Compugen's metamorphosis

The company has changed its business model, and its CEO is resigning.

Drug and diagnostic discovery company Compugen (Nasdaq:CGEN; TASE:CGEN) announced yesterday that Dr. Mor Amitai is resigning after seven years in the post. Amitai, who holds a doctorate in mathematics and was formerly with Comverse Technology (Nasdaq:CMVT), will remain at Compugen until the end of 2005, or until a new CEO is appointed.

Compugen, under Amitai, has burned more than $35 million cash, made sales of $45 million, and accumulated losses of $70 million.

"The company has undergone many changes in the past three years, the main one being the transition from a software and hardware company that developed computing tools, to a drug discovery company that sells diagnostic tools to large drug companies," says Amitai, "I'm not leaving Compugen. This is a company I very much believe in, and I intend to remain in it, working in research and development.. But at this point, the company needs a CEO with knowledge and experience in biotechnology, a CEO with a stronger business orientation, and specific abilities in medical biology. The company can certainly succeed, and what will raise its chances is a CEO who is not me. We now need a CEO with a different background."

Three senior managers have left Compugen recently. "There is no connection between their resignations and mine," Amitai says, "They went on to other businesses, while I intend to stay." Amitai said his resignation was his own initiative, and that he had informed the company's board of his intentions. "I am the CEO, and I have to take care that the most appropriate people are in al positions. I came to the conclusion that what will help the company is the recruitment of another CEO," he says candidly.

Compugen chairman Martin Gerstel said, "Although the board has full confidence in the ability of Dr. Amitai to continue to lead the company, it has reluctantly accepted his recommendation to initiate a search for a new president and CEO. We are publicly announcing this action now in order that the search activity can proceed in the most transparent manner. Furthermore, the board looks forward to having the benefit of Mor's active involvement in guiding the Company's development for the long term."

Many investors are not fully aware of the change in Compugen's business to which Amitai refers. Compugen model 2004 deals in potential drugs and diagnostic markers, which it sells to drug companies to raise their chances of developing new drugs and diagnostic products. It incorporates ideas and methods from mathematics, computer science, and physics into biology, chemistry, and medicine. Among Compugen's customers and partners are Abbott Laboratories, Diagnostic Products Corporation, Novartis, and Pfizer. The company has decided to fous on commercializing diagnostic and therapeutic discoveries, and has stopped selling some of the software tools and other products it developed. Diagnostic Products Corporation is the first customer under the new model, and the agreement with it, according to Amitai, signals the transition to another era. The agreement includes the development and commercialization of new diagnostic products, with focus on cancer, blood vessels, and the heart. "This first deal proves the validity of our business model. One of the world's largest diagnostics companies takes from us diagnostic markers we have discovered. We will receive high royalties in the future from the drugs it develops. This is the essence of the change we have undergone.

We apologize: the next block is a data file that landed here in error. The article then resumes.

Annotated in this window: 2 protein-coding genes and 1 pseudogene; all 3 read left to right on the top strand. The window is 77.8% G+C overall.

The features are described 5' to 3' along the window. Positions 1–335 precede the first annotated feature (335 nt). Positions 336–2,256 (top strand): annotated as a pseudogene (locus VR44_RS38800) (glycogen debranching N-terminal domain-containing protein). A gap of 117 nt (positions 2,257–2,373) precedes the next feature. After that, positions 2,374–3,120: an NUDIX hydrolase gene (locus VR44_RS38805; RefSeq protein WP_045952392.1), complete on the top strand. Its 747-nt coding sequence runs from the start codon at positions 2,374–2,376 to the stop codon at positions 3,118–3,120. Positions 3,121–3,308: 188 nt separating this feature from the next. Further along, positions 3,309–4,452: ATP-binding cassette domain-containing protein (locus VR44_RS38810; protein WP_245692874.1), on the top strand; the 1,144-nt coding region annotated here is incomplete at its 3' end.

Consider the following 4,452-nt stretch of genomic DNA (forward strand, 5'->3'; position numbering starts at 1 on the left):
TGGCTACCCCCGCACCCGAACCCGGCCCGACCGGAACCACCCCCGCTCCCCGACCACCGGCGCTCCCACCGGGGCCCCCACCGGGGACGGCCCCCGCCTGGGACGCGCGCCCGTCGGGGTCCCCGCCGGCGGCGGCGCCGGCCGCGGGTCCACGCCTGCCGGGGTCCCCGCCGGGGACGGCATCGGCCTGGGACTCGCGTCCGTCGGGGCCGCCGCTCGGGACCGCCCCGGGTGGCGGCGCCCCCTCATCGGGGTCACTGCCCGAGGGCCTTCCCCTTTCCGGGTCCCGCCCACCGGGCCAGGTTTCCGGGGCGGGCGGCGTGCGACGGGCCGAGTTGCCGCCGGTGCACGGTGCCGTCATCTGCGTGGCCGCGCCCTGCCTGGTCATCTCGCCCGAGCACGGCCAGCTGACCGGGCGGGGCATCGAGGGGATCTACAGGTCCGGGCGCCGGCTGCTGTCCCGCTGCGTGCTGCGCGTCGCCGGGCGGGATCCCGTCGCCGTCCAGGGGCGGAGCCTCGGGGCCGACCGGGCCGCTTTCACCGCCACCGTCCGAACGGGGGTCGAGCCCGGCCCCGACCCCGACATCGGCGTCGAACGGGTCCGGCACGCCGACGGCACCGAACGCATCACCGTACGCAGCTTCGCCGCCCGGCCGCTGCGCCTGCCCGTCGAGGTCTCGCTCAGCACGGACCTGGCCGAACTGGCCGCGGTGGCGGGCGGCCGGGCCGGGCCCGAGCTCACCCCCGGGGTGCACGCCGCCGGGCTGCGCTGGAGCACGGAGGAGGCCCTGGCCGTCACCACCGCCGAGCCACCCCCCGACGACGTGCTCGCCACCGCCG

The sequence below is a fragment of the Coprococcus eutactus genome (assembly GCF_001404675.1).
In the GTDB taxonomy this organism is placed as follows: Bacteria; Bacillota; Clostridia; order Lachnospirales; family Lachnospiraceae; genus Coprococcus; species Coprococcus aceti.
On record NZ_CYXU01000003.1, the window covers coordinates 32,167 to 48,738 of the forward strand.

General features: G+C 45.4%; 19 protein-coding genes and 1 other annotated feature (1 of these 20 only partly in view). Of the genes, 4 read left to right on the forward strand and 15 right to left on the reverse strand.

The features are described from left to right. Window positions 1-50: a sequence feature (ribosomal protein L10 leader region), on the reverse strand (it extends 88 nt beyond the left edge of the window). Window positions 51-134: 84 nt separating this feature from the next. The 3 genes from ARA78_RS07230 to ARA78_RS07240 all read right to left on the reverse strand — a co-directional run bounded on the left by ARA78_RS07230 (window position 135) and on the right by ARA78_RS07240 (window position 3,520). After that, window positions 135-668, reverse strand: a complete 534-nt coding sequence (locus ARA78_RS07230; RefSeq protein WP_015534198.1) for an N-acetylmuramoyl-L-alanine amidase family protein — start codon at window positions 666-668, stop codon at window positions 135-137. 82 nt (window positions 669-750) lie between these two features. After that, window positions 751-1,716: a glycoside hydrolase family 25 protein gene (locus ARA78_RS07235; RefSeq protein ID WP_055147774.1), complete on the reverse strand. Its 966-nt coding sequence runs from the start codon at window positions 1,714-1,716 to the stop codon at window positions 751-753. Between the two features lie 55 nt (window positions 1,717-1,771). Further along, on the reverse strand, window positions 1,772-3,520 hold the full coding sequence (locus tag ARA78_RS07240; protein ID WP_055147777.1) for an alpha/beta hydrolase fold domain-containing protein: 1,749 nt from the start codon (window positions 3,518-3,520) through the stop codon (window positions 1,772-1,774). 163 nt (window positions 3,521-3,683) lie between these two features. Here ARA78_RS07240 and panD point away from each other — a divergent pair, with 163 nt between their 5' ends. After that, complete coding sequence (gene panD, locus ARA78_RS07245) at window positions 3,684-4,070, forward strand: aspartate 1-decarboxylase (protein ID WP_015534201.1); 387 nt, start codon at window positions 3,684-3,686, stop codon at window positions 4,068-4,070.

"The advantage of deals of this type lies in the huge potential. The average drug generates sales of about $400 million a year, and the royalties could bring Compugen enormous revenue that would be hard to obtain in any other way. Diagnostic products take about four years to develop, and drugs take even longer. One disadvantage is the risk, because most of the products don't succeed at all."

Compugen asks that we shouldn't judge them by the criteria of revenue and losses, because the company has stopped selling its traditional products and "there isn't much significance to what's happening now,"Amitai adds, "The revenue will come only in another few years." Nevertheless, since Compugen is traded both on Wall Street and in Tel Aviv, it's impossible no to mention results.

Revenue for the third quarter of 2004 was $1.0 million (including $326,000 from research and development grants), compared with $2.0 million (including $728,000 from research and development grants) for the third quarter of 2003. The net loss for the quarter was $3.6 million (including a non-cash charge of $231,000 for amortization of deferred compensation), or $0.13 per share, compared with a net loss of $3.2 million (including $612,000 of deferred compensation), or $0.12 per share, for the corresponding quarter of 2003.

Revenue for the nine months ended September 30, 2004 was $3.5 million (including $1 million from research and development grants), compared with $7.5 million for the same period in 2003 (including $1.6 million from research and development grants). Net loss for the first nine months of 2004 was $10 million (including a non-cash charge of $600,000 for amortization of deferred compensation), or $0.36 per share, compared with a net loss of $7.9 million (including $800,000 of deferred compensation), or $0.30 per share, for the same period in 2003.

At the end of the third quarter, Compugen had $51.9 million in cash, cash equivalents, and marketable securities, a decrease of $2.9 million from the end of June.

Published by Globes [online] - - on November 1, 2004

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